The Client

Applicants to the House of Lords

It is always a privilege to work with clients applying to join the House of Lords. While the reputation of the Lords has risked being tarnished by the friends and allies appointed by Boris Johnson in his controversial Resignation Honours List (with another said to be in the works from Liz Truss), the House, in fact, does phenomenal work – thanks in huge part to its crossbench members.

Who are Crossbenchers?

Crossbenchers are independent, non-party political peers. They are not appointed by the Conservatives, Labour or the LibDems but instead are drawn from candidates with current experience of British life at the highest level. They include:

  • Top academics
  • Business people
  • Charity heads
  • Scientists
  • Leaders from the arts.

Crossbenchers are chosen by the House of Lords Appointments Commission, which is always looking for new peers who can use their experience and expertise to improve British society and strengthen the economy for the decades to come. Crossbenchers scrutinise legislation to make laws better, carry out investigations into matters of national importance and hold the government to account.

The Challenge

Being a member of the House of Lords is obviously a hugely prestigious appointment but crucially it is a job of work. Members are expected to make a substantial and effective contribution to the House while continuing their professional lives part time.

I have been working with clients who come from a variety of backgrounds but who all have two things in common: first, they have impressive achievements in their specialist fields; second, they have the skills and qualities to contribute significantly to the wide range of subjects that come before the House. The challenge is to showcase every client at their very best.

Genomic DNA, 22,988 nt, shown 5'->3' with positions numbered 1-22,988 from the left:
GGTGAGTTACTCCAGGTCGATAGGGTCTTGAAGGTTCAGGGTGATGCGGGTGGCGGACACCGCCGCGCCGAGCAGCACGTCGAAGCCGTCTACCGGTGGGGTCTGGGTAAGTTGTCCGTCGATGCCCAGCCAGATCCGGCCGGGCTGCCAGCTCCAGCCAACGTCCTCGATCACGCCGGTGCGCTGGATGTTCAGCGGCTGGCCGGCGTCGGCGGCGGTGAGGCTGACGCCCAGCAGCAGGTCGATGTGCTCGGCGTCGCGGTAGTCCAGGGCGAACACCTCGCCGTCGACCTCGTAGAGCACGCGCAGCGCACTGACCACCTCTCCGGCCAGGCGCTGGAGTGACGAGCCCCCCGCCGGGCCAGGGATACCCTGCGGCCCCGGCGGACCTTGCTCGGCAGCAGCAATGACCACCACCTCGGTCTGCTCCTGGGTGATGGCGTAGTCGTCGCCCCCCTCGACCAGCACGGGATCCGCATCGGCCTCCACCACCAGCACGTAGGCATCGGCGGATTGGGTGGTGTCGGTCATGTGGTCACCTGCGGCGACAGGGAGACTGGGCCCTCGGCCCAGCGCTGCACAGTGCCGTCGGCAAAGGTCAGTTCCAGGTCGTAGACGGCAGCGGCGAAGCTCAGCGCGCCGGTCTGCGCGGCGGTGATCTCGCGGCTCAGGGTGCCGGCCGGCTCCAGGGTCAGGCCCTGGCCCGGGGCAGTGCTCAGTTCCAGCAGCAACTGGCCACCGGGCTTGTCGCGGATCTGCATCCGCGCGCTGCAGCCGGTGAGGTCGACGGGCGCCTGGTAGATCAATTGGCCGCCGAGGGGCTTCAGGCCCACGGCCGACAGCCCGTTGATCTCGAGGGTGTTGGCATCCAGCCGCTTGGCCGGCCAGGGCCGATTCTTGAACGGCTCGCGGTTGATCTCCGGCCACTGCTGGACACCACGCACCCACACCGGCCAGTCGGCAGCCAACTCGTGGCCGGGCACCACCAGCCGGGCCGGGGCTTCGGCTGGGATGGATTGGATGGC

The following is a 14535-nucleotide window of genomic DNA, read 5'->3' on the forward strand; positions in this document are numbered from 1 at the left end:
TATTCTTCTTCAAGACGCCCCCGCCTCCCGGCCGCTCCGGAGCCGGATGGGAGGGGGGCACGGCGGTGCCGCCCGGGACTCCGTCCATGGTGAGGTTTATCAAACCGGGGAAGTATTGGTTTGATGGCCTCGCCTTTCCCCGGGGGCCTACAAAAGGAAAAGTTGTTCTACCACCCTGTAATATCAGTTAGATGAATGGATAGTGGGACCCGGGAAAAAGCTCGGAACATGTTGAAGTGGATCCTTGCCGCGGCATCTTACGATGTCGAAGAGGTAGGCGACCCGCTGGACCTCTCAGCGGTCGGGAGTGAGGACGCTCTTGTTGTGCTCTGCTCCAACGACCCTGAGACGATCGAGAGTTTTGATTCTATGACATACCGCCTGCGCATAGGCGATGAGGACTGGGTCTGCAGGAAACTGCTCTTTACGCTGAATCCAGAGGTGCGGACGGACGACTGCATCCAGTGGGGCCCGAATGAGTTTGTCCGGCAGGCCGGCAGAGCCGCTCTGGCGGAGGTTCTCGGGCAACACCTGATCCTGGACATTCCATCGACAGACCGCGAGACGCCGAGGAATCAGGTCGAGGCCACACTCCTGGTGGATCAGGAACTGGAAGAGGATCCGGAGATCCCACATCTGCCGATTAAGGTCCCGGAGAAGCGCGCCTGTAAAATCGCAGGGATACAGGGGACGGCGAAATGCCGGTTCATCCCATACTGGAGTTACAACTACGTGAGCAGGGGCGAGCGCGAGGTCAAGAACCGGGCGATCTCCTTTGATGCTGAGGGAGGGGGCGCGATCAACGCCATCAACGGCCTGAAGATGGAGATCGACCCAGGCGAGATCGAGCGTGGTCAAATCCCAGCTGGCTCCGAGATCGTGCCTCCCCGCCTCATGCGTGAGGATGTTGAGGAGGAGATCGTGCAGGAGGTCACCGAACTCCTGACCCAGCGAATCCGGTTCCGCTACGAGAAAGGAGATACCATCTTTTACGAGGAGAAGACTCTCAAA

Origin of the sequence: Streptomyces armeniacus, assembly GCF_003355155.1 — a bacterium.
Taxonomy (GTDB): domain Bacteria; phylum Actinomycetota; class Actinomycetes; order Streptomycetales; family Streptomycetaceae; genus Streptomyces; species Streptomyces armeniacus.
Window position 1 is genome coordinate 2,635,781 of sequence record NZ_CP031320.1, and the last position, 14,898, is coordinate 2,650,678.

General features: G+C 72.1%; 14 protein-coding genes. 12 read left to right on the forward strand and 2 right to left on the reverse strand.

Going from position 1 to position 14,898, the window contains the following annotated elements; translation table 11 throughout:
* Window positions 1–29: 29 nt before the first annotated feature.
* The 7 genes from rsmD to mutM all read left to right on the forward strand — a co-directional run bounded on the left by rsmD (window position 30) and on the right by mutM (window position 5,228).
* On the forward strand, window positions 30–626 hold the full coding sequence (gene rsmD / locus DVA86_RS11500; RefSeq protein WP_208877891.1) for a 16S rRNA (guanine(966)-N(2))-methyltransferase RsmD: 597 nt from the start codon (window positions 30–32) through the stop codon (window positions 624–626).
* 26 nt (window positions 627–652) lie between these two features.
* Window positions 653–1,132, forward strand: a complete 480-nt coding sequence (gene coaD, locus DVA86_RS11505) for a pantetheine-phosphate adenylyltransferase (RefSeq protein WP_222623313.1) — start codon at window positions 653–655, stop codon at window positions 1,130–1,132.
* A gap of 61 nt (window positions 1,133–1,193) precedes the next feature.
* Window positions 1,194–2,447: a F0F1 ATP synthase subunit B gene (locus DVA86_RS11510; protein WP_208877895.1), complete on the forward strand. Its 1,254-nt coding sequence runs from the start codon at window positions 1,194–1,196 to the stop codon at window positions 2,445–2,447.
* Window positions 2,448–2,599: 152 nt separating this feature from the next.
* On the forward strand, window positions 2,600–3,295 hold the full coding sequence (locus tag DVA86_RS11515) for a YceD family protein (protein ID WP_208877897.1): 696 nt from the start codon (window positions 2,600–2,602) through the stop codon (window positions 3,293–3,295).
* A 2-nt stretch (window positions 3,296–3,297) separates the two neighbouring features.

The Solution

The answer is to create unique applications consisting of a bespoke CV tailored to the requirements of the House of Lords, as well as an application form outlining the candidate’s motivation for joining the House, their track record of high-level achievement, and how they will use their skills and expertise to further the work of the Lords.

I put together compelling applications for my clients through:
● In-depth interviews
● Research around their personal achievements and the fields in which they excel
● Detailed study of the functions of the Lords and the type of people the Appointments Commission is seeking.

This takes considerable thought, a strategic approach and the ability to hone large quantities of information into succinct arguments.

The Result

It is an absolute pleasure to work with high achievers who are now seeking a new path in public service where they can share their expertise for the good of the country.

It’s so rewarding to see such worthy candidates put forward for the House of Lords. Importantly, they counterbalance the sometimes dubious political appointees who can too often undermine the reputation of the House and all its good work.


An Honour vs. a Peerage

I work with clients on their House of Lords applications as a consultant with Honours experts Awards Intelligence, who are the global specialists in this field.

I’m often asked what the difference is between an Honour such as a knighthood or an OBE and joining the House of Lords as a peer.

  • An Honour is recognition of how someone has gone above and beyond in whatever their business sector or volunteering role to make Britain a better place. It is backward looking, rewarding them for what they have done.
  • Becoming a Member of the House of Lords, on the other hand, is forward-looking. It is about convincing the Commission of how they can use their experience and abilities to help the nation in the years ahead.